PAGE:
Maybe you’re entering college without financial decision making for the first time this fall. Perhaps you’ve been in college for a few years, but you’re at the point where you need to think about how to make your money last. Either way, becoming more financially responsible is never too early and never too late, or learning how to make sound financial decisions can potentially save a lot of headaches down the road.
That said, be warned: financial decision-making isn’t always as straightforward as we think. And because of this, I believe it’s best to compile small pieces of information on various subjects rather than dive in headfirst with the most critical information first.
So, take the headache out. These three financial decision-making tips will help you develop your priorities and organize your finances. Let’s get started!
Developing Priorities and Organizing Finances
As a new college grad or incoming freshman, you’re probably feeling overwhelmed and confused as to how to organize your finances. How do you set priorities and decide where to allocate funds? Or maybe you don’t even know where to begin when it comes to making a spending plan.
What are the three types of financial decision making?
Besides having good grades and being an outstanding student, right? It’s how you organize your finances. Here are three tips to make sound financial decisions while in college:
1. Create a budget
As much as college life is filled with competing concerns like assignments, classes sometimes work, you can squeeze some time and create a budget. Remember, a budget is vital in giving you an easy time for sound financial decision-making. A budget is a powerful tool to help you spend less or within limits and avoid prompt shopping and wasting money that could take you through another day.
So, even if you stay in the hostels or have your apartment, you can measure what amount of money goes into all that. Calculate how much you spend on rent, food, entertainment, and other general shopping. Then always have some set-aside cash for emergencies; you never know when they come, remember. You can save about $100 for that.
The good thing is that you can find help about budgeting from college resources. They explain the standard housing cost and general campus life.
Therefore, create a realistic budget; keep reviewing t monthly to ensure you remain on track and have time to fine-tune as desired.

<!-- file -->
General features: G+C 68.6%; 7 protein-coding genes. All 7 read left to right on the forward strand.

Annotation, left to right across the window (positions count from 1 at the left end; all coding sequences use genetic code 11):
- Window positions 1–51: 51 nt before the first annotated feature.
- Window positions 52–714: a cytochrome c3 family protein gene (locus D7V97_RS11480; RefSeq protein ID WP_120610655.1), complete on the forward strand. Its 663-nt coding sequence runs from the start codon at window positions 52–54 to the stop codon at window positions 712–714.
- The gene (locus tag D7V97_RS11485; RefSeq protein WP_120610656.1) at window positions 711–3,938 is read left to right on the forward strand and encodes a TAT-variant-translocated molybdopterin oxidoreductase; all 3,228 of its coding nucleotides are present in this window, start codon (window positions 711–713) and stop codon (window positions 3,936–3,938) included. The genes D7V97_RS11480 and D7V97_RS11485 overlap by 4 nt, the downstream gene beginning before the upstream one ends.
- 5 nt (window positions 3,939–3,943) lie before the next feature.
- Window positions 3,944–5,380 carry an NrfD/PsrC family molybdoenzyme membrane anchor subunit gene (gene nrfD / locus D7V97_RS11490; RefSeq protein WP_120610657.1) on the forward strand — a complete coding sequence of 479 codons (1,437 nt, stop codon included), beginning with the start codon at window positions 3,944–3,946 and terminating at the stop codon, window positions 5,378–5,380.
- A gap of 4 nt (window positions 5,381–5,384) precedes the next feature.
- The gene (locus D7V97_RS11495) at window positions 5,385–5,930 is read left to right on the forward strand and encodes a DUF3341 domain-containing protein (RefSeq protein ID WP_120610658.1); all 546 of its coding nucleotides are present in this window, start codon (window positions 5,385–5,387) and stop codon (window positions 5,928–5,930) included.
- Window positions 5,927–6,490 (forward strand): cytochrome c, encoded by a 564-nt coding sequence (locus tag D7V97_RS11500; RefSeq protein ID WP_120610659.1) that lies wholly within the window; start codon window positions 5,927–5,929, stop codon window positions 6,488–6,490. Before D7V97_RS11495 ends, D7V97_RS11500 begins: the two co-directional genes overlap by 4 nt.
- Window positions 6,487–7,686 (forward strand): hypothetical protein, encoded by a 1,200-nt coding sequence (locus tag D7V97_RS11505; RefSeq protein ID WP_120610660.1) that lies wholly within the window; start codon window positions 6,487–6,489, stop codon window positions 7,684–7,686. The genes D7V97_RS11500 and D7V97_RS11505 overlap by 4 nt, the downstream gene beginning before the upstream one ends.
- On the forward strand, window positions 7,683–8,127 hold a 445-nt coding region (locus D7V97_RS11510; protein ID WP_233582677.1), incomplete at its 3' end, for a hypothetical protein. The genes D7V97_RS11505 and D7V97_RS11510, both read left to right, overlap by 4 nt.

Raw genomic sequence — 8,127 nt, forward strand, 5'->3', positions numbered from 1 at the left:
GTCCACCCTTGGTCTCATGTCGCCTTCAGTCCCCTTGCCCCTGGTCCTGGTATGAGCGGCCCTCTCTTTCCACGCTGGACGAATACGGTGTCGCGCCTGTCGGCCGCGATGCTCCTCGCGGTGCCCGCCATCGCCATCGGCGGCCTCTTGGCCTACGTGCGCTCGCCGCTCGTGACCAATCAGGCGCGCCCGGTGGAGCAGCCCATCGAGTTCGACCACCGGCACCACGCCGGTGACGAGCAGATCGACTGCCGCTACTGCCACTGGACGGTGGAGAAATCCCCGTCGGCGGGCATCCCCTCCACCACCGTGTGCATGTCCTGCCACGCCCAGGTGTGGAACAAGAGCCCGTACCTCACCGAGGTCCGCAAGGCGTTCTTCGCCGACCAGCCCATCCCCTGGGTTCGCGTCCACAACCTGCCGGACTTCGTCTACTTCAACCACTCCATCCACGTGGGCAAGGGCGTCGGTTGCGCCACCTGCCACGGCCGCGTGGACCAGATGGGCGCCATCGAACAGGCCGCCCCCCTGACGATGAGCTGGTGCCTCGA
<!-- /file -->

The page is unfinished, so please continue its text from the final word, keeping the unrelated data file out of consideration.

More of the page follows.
2. Find a job while on campus.
One of the most challenging parts of college is that sometimes you have a lot of free time and not much money to spend. For many, the best way to fill this void is to find a job on campus. Working part-time can help you learn valuable skills, meet new people, and even pay for things like books or an occasional night out.
In addition, you’ll gain enough experience before getting into the job market. And while it builds up your CV, you can land yourself decent jobs and scholarships in the future. Besides, you get to develop, manage, prioritize and organize your finances and time. You can save up handsomely well for your future endeavors, and you’ll never have to deal with debts.
So, instead of stalking your friends on Instagram, there are numerous jobs you can begin with, for instance, part-time working at a call center or participating in a psych experiment. Most of these opportunities offer flexible schedules and allow you to study when done.
How can I get these opportunities to help me in financial decision making? Keep asking around. You may not find these jobs advertised anywhere, but you may contact them from personal referrals, from friends, etc.
3. Cutting down on expenses
There are many things you want to enjoy besides the fun part when you’re on campus, like parties and hanging out with friends. Of course, food and drinks are the essential things on your list but remember the cost of living is usually high. Using a buying club or bartering to buy, samples studies have shown that buying out all the staples and other miscellaneous items can save a considerable amount of money.
Cut down where you can and save some money. Through my years of school, I’ve learned that having some savings set aside makes it a lot easier to take an impromptu road trip with friends or buy the latest video game without suffering through the “will they/won’t they” phone call with your parents.
You want to be on the financial decision making table? Here is the bonus tip!
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Every college student knows that it doesn’t come cheap living on campus. Tuition, books, and other academic necessities can add up to thousands of dollars in just one year. Please, consider having a plan for financial decision making. There’s also the cost of transportation, food, and housing. Unfortunately, it’s a part of most students’ budgets to work on-campus part-time or full-time to help cover the expenses. For some students, working on campus is their only source of income and can serve as an invaluable experience to learn valuable skills and gain real-world experience.